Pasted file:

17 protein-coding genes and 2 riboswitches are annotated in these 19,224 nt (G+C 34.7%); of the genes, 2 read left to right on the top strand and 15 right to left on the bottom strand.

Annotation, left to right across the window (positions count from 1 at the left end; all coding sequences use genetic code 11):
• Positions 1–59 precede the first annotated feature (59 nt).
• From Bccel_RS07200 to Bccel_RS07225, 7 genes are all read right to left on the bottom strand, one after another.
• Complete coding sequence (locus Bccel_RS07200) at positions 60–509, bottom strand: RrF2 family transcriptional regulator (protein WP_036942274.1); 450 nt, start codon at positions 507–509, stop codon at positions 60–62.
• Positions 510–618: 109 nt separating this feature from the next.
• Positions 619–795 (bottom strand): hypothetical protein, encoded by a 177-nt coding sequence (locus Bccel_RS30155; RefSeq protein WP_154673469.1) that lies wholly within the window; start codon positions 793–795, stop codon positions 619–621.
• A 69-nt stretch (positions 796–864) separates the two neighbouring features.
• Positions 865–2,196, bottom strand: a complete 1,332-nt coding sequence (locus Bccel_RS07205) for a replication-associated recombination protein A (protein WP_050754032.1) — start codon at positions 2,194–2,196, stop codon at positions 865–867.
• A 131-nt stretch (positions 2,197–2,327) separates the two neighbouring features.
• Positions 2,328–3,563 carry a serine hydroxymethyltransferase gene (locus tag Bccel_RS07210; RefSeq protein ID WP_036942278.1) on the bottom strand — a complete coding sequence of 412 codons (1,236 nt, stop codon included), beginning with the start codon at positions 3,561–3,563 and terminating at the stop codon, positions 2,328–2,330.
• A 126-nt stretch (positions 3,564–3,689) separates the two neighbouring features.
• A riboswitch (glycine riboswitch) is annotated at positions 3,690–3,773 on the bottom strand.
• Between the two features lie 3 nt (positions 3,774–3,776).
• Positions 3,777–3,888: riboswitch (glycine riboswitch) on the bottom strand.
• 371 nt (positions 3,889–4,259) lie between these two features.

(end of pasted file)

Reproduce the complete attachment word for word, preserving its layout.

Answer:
17 protein-coding genes and 2 riboswitches are annotated in these 19,224 nt (G+C 34.7%); of the genes, 2 read left to right on the top strand and 15 right to left on the bottom strand.

Annotation, left to right across the window (positions count from 1 at the left end; all coding sequences use genetic code 11):
• Positions 1–59 precede the first annotated feature (59 nt).
• From Bccel_RS07200 to Bccel_RS07225, 7 genes are all read right to left on the bottom strand, one after another.
• Complete coding sequence (locus Bccel_RS07200) at positions 60–509, bottom strand: RrF2 family transcriptional regulator (protein WP_036942274.1); 450 nt, start codon at positions 507–509, stop codon at positions 60–62.
• Positions 510–618: 109 nt separating this feature from the next.
• Positions 619–795 (bottom strand): hypothetical protein, encoded by a 177-nt coding sequence (locus Bccel_RS30155; RefSeq protein WP_154673469.1) that lies wholly within the window; start codon positions 793–795, stop codon positions 619–621.
• A 69-nt stretch (positions 796–864) separates the two neighbouring features.
• Positions 865–2,196, bottom strand: a complete 1,332-nt coding sequence (locus Bccel_RS07205) for a replication-associated recombination protein A (protein WP_050754032.1) — start codon at positions 2,194–2,196, stop codon at positions 865–867.
• A 131-nt stretch (positions 2,197–2,327) separates the two neighbouring features.
• Positions 2,328–3,563 carry a serine hydroxymethyltransferase gene (locus tag Bccel_RS07210; RefSeq protein ID WP_036942278.1) on the bottom strand — a complete coding sequence of 412 codons (1,236 nt, stop codon included), beginning with the start codon at positions 3,561–3,563 and terminating at the stop codon, positions 2,328–2,330.
• A 126-nt stretch (positions 3,564–3,689) separates the two neighbouring features.
• A riboswitch (glycine riboswitch) is annotated at positions 3,690–3,773 on the bottom strand.
• Between the two features lie 3 nt (positions 3,774–3,776).
• Positions 3,777–3,888: riboswitch (glycine riboswitch) on the bottom strand.
• 371 nt (positions 3,889–4,259) lie between these two features.